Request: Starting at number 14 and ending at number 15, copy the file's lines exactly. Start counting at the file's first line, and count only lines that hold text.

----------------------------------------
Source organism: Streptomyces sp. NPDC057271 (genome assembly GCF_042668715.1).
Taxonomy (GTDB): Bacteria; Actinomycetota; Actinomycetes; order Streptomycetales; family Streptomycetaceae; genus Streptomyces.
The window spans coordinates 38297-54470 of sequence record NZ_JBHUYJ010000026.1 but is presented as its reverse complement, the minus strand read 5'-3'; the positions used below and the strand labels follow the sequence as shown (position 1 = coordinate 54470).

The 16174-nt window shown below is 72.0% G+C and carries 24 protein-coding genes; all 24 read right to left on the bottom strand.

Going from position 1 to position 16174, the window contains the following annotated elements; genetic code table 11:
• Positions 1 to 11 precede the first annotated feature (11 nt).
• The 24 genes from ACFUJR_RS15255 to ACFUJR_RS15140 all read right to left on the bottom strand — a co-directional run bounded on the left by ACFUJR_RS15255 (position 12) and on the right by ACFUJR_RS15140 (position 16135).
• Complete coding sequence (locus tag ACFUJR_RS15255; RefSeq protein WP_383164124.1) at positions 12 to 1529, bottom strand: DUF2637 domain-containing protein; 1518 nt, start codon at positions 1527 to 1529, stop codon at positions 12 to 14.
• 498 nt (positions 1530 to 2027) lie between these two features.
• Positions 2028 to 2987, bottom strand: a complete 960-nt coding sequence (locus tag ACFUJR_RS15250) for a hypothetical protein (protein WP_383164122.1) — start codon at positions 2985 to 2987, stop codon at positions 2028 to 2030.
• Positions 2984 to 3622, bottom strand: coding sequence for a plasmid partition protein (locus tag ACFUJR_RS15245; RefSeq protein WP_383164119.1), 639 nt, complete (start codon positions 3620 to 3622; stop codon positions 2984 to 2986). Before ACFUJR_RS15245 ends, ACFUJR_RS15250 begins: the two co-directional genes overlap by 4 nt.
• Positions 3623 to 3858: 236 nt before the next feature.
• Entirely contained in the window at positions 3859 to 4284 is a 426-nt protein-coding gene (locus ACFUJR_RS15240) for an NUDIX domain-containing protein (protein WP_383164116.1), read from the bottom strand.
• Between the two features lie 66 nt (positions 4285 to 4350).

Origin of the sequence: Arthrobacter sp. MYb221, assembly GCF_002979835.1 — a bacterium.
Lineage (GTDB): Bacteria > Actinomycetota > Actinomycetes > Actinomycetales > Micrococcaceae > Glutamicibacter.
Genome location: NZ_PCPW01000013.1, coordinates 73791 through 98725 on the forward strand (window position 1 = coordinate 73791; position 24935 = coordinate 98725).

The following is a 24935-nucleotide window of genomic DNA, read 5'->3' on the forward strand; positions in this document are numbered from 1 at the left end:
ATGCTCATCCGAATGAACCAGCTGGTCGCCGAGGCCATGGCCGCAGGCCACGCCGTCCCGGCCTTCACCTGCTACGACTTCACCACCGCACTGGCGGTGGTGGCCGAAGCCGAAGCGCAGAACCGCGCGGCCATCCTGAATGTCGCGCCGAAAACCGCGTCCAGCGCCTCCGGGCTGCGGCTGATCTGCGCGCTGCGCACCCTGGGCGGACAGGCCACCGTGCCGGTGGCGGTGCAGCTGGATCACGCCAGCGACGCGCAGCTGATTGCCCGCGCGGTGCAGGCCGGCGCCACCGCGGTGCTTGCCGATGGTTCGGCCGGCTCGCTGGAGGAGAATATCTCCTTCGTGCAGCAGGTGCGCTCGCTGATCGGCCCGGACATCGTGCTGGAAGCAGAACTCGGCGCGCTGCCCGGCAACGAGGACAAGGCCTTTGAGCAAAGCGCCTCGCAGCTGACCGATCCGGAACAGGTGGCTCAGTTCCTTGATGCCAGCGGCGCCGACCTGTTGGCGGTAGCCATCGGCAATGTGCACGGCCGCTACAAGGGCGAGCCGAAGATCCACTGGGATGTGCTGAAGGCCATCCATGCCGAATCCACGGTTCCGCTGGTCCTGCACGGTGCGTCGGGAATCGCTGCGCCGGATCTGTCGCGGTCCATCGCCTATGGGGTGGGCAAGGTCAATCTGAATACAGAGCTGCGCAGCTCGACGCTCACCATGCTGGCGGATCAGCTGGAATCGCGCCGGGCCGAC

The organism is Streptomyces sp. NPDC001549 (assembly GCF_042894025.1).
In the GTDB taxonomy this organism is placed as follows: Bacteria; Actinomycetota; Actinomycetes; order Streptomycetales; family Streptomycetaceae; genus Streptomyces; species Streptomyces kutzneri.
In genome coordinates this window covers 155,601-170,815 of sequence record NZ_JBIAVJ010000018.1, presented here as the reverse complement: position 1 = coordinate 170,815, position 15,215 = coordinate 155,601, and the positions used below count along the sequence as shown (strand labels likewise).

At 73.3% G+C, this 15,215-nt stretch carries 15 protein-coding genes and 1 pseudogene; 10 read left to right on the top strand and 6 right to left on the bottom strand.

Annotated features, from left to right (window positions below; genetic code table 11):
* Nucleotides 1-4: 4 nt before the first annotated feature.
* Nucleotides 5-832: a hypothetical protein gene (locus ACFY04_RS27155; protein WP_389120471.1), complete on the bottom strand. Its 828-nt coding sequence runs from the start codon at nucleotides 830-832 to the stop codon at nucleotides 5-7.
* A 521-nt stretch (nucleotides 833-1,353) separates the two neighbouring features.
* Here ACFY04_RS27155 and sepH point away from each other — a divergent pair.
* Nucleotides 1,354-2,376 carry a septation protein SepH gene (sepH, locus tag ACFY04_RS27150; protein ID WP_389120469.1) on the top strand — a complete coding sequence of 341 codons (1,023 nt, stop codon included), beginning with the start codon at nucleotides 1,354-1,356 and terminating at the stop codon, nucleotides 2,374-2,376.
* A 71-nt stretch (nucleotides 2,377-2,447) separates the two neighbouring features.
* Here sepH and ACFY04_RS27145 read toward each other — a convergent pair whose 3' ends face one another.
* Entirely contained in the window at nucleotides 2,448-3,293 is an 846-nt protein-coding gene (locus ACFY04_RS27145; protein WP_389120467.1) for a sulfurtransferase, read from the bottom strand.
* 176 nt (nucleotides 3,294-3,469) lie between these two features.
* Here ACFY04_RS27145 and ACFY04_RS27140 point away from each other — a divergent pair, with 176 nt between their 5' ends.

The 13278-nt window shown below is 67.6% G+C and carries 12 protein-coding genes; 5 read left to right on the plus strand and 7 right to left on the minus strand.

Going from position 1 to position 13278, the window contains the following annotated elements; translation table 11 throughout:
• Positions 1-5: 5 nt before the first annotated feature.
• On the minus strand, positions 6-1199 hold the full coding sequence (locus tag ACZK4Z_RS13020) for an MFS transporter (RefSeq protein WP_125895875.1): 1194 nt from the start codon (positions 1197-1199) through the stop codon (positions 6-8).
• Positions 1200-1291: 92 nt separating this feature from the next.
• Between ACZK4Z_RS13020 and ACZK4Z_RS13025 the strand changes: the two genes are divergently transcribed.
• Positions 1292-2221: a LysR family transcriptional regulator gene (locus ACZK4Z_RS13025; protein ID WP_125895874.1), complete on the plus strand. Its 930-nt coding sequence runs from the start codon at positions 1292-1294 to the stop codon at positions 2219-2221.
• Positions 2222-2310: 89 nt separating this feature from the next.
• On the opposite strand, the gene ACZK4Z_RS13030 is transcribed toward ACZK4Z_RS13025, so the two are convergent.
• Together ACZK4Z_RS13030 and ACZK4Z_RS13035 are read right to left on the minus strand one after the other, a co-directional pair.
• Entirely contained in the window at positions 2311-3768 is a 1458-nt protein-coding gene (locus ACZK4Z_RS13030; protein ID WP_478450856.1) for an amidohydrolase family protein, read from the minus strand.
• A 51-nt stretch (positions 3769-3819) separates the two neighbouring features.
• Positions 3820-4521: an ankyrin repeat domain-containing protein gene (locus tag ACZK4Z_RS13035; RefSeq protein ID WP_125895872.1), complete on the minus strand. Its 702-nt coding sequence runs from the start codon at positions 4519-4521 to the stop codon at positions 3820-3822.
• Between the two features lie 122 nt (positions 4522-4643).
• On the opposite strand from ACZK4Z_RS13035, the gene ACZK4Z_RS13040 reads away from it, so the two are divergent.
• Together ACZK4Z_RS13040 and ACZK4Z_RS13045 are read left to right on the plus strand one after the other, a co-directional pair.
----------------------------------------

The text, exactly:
• Between the two features lie 66 nt (positions 4285 to 4350).

Origin of the sequence: Arthrobacter sp. MYb221, assembly GCF_002979835.1 — a bacterium.